Article

A literature synthesis of symptom prevalence and severity in persons receiving active cancer treatment.

Nell Hodgson Woodruff School of Nursing, Emory University, 1520 Clifton Rd, NE #254, Atlanta, GA, 30322, USA, .
Supportive Care in Cancer (Impact Factor: 2.5). 01/2013; 21(6). DOI: 10.1007/s00520-012-1688-0
Source: PubMed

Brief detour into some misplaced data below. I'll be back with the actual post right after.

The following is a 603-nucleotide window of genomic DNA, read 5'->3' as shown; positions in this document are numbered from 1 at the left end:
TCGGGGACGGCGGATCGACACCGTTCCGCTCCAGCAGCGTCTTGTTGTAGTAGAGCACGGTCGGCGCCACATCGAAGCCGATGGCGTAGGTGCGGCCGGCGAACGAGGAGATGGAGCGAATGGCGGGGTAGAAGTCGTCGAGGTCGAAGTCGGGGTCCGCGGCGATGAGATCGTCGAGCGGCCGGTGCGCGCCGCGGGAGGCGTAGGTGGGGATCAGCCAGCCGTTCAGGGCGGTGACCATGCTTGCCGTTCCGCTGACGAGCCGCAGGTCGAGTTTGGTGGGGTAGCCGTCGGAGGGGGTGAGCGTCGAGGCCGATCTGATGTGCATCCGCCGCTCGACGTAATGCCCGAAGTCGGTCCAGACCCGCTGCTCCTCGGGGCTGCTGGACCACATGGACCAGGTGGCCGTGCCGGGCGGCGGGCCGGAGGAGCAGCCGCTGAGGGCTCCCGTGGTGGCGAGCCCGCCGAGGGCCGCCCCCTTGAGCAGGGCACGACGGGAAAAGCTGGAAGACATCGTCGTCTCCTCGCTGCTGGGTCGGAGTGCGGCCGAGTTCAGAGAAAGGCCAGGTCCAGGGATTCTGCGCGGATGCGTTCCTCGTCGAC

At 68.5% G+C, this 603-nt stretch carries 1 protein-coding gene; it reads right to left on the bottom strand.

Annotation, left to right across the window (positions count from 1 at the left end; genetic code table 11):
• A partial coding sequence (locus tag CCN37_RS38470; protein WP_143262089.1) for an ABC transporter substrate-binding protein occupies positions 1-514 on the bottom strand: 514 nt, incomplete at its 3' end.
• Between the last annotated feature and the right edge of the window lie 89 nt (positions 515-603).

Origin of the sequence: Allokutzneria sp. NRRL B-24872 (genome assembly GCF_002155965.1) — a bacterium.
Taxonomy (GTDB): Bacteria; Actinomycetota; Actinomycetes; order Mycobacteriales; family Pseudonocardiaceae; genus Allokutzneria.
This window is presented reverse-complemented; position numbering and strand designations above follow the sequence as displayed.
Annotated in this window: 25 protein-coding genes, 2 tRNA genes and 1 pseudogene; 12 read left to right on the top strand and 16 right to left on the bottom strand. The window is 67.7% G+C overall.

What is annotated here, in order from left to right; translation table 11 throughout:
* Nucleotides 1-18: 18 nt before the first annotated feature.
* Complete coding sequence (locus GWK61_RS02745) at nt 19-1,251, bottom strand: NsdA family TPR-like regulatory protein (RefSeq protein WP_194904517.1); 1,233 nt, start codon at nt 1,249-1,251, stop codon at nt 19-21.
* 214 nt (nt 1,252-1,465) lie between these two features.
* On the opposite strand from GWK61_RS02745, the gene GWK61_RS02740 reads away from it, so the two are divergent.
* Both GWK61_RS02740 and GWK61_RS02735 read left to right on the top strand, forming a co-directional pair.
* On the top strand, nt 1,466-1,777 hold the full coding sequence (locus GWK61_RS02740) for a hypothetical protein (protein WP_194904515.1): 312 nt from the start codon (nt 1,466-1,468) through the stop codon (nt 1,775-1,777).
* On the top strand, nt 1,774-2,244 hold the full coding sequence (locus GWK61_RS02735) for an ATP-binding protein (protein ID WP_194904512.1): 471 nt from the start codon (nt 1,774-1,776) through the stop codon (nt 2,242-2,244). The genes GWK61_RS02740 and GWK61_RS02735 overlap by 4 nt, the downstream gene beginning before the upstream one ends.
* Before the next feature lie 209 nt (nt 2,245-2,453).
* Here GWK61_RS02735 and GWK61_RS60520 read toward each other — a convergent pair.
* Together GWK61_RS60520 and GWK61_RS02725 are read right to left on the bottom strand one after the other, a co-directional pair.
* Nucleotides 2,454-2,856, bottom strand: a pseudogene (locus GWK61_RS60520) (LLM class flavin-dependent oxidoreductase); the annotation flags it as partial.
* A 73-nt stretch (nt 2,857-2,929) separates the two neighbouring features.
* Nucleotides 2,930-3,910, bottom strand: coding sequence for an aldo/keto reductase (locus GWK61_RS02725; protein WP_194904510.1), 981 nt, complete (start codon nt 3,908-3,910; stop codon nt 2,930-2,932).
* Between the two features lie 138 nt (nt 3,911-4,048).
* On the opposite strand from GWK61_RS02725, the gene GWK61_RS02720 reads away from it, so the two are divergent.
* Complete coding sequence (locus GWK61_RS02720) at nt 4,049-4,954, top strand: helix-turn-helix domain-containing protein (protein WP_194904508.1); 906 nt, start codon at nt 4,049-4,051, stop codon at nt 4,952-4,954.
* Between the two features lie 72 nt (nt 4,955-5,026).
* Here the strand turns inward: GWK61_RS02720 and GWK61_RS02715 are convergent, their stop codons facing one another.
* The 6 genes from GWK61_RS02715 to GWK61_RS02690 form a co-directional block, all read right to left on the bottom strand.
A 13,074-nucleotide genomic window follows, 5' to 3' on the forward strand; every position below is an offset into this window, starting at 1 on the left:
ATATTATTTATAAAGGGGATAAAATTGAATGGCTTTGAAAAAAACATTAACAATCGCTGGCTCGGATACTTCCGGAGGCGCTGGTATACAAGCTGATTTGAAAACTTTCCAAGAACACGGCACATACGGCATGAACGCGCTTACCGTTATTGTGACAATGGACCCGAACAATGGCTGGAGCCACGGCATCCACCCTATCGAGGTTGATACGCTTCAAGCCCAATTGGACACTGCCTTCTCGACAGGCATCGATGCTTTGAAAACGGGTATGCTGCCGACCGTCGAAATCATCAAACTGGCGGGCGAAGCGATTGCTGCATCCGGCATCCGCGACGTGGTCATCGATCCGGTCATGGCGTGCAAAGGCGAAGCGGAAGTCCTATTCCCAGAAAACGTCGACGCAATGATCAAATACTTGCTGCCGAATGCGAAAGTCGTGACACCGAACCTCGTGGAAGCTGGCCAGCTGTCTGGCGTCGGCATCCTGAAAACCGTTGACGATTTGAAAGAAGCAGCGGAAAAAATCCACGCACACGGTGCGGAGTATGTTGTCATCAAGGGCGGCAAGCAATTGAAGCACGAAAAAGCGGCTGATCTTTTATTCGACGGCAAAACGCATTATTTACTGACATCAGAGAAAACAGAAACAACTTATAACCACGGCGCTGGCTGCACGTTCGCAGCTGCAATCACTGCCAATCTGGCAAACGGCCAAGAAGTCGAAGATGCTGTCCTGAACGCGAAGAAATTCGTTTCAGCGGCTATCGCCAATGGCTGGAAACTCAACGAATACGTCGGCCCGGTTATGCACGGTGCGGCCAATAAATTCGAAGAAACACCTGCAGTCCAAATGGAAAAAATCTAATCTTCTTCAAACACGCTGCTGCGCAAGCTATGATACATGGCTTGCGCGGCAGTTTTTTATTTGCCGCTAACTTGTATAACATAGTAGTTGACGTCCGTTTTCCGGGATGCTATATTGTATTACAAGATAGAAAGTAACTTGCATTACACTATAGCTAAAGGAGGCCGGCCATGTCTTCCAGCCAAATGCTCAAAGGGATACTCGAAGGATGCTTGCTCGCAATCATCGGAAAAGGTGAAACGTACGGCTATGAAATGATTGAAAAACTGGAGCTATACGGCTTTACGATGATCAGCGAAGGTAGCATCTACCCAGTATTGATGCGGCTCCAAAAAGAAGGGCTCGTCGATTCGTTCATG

ABSTRACT PURPOSE: Patients with cancer experience acute and chronic symptoms caused by their underlying disease or by the treatment. While numerous studies have examined the impact of various treatments on symptoms experienced by cancer patients, there are inconsistencies regarding the symptoms measured and reported in treatment trials. This article presents a systematic review of the research literature of the prevalence and severity of symptoms in patients undergoing cancer treatment. METHODS: A systematic search for studies of persons receiving active cancer treatment was performed with the search terms of "multiple symptoms" and "cancer" for studies involving patients over the age of 18 years and published in English during the years 2001 to 2011. Search outputs were reviewed independently by seven authors, resulting in the synthesis of 21 studies meeting criteria for generation of an Evidence Table reporting symptom prevalence and severity ratings. RESULTS: Data were extracted from 21 multi-national studies to develop a pooled sample of 4,067 cancer patients in whom the prevalence and severity of individual symptoms was reported. In total, the pooled sample across the 21 studies was comprised of 62 % female, with a mean age of 58 years (range 18 to 97 years). A majority (62 %) of these studies assessed symptoms in homogeneous samples with respect to tumor site (predominantly breast and lung cancer), while 38 % of the included studies utilized samples with mixed diagnoses and treatment regimens. Eighteen instruments and structured interviews were including those measuring single symptoms, multi-symptom inventories, and single symptom items drawn from HRQOL or health status measures. The MD Anderson Symptom Inventory was the most commonly used instrument in the studies analyzed (n = 9 studies; 43 %), while the Functional Assessment of Cancer Therapy, Hospital Anxiety and Depression Subscale, Medical Outcomes Survey Short Form-36, and Symptom Distress Scale were each employed in two studies. Forty-seven symptoms were identified across the 21 studies which were then categorized into 17 logical groupings. Symptom prevalence and severity were calculated across the entire cohort and also based upon sample sizes in which the symptoms were measured providing the ability to rank symptoms. CONCLUSIONS: Symptoms are prevalent and severe among patients with cancer. Therefore, any clinical study seeking to evaluate the impact of treatment on patients should consider including measurement of symptoms. This study demonstrates that a discrete set of symptoms is common across cancer types. This set may serve as the basis for defining a "core" set of symptoms to be recommended for elicitation across cancer clinical trials, particularly among patients with advanced disease.

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